Charlitta Crowder Hatch
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I've been a consultant for more than 13 years. I've spent my career working with some of the toughest and sharpest clients out there to transform the way they run their business. I've had tight deadlines, unclear or changing requirements, increased scope and new stakeholders to accommodate. And through it all, I've loved the thrill of working with a team to accomplish something that seems daunting or impossible.

I always understood that my consulting experience would prepare me for many experiences in my life, but I never thought that it would prepare me for being a mom. In reality, being a mom is like working on a project with no scope, no budget, no requirements and no deadline. I mean, think about it, your client (a.k.a. your child) is someone that likes something one day and doesn’t like it the next day, but can’t articulate why. You're often required to go back and forth, to try something else and to push yourself, just like in consulting.  Here are 5 ways consulting jobs prepared me to be a mother. 

1. I learned to manage different personalities.

Over the course of my career, I've worked with many different temperaments. I have clients that I still keep in contact with from the beginning of my career — true partners — and our relationships continue to grow. I have also had clients that taught me great lessons in dealing with difficult and demanding personalities. I have had to learn how to treat each client differently and become agile in my approach, recommendations and delivery. 

It was still a complete surprise to me that my son would be my toughest client — a client with very unclear requirements, changing demands and, as a toddler, unreasonable expectations. I am constantly pulling from my consulting tool kit: setting and resetting expectations, taking a more waterfall approach versus a more agile approach, and celebrating the small milestones along the way to keep us motivated to reach the big ones.

2. I learned to say "no."

As a self-professed “people pleaser,” being in a professional services profession is right up my alley. I love to serve and help my clients transform their business operations. In the beginning of my career, I often said "yes" even when I knew deep down that the right answer was "no." I didn’t want to rock the boat and, frankly, I wasn’t as confident that I could stand behind the "no" if I was challenged. Over time, I learned that my clients wanted me to challenge them because they wanted to do the right thing for their team, their business and their customers.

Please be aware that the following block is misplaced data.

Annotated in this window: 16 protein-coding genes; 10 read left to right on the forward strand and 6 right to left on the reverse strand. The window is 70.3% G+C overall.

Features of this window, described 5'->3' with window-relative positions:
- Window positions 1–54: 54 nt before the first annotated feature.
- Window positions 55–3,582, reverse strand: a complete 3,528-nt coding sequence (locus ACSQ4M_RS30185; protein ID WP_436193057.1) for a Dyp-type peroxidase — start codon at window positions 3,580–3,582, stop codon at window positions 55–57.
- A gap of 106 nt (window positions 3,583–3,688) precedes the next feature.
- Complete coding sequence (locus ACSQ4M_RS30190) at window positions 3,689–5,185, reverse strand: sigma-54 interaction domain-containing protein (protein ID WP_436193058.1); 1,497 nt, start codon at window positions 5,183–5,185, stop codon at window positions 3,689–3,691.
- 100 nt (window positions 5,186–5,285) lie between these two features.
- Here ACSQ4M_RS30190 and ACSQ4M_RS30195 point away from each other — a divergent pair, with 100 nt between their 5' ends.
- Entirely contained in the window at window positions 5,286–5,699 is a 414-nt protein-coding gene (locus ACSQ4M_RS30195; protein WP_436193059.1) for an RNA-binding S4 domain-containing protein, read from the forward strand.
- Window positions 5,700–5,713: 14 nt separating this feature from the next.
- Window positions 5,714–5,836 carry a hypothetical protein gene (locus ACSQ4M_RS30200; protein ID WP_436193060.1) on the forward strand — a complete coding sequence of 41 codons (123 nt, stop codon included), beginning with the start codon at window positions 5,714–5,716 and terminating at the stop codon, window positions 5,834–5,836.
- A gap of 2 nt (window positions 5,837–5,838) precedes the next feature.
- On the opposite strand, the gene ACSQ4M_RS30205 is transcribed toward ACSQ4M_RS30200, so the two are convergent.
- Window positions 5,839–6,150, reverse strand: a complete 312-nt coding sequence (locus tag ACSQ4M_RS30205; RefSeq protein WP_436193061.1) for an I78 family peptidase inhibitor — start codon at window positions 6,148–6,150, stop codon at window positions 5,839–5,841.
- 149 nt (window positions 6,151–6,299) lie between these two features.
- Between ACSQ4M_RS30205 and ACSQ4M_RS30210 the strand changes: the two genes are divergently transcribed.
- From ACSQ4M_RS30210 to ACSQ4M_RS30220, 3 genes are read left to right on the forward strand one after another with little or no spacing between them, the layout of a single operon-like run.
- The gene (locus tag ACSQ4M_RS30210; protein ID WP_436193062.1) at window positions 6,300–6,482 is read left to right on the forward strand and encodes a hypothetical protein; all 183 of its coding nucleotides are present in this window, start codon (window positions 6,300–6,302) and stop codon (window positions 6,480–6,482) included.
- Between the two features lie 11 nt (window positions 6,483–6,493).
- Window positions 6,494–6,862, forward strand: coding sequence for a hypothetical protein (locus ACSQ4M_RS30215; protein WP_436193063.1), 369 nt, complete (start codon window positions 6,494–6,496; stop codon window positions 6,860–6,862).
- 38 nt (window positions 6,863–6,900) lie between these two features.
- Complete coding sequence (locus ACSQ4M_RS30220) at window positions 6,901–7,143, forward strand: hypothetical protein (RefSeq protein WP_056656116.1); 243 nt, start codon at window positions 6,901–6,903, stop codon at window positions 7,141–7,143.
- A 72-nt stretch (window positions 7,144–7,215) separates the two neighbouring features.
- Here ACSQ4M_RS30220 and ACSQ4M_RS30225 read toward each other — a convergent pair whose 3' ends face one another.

As a parent, you want your child to like you, but you also realize that your role is to not be liked sometimes. Being able to tell your child "no" for their benefit is a skill that I have no problem executing because of my experience telling clients a meaningful "no" for years.

3. I learned to manage multiple interests.

Being a consultant is synonymous with being in overdrive. On any given day, you have worked for your client and your firm. In addition, you may have also contributed to white papers, developed reusable tools and assets or helped to develop the next generation of leaders. 

As a mom, you are constantly having to manage various appointments, drop-offs, pick-ups and play dates in addition to your own priorities. The methods that I have learned over time has afforded me the structure needed to manage the various facets of being a mom and running a household with minimal meltdowns — at least on my part.

4. I learned to fail fast.

There is a concept in consulting called “failing fast.” It essentially intends for people to not be afraid to launch something new and to be prepared to adjust as needed. I love this concept. It empowers people around you to innovate and creates a mindset of continuous improvement. 

As a first-time mom, I tried several parenting strategies before finding one that worked for my family. Being able to adjust if a tactic wasn’t working kept me from taking it personal and feeling like I was failing as a mom.

5. I learned to have fun, even when the going gets tough.

The rigor and discipline required to drive results for your clients is necessary, but unproductive if no one wants to work with you. Being able to have fun with your clients and your team is key to keep motivation and morale up. 

As a parent, though the natural rearing and raising of children is demanding, you must be able to find joy in the moment, create memories and relax in order to survive and thrive.

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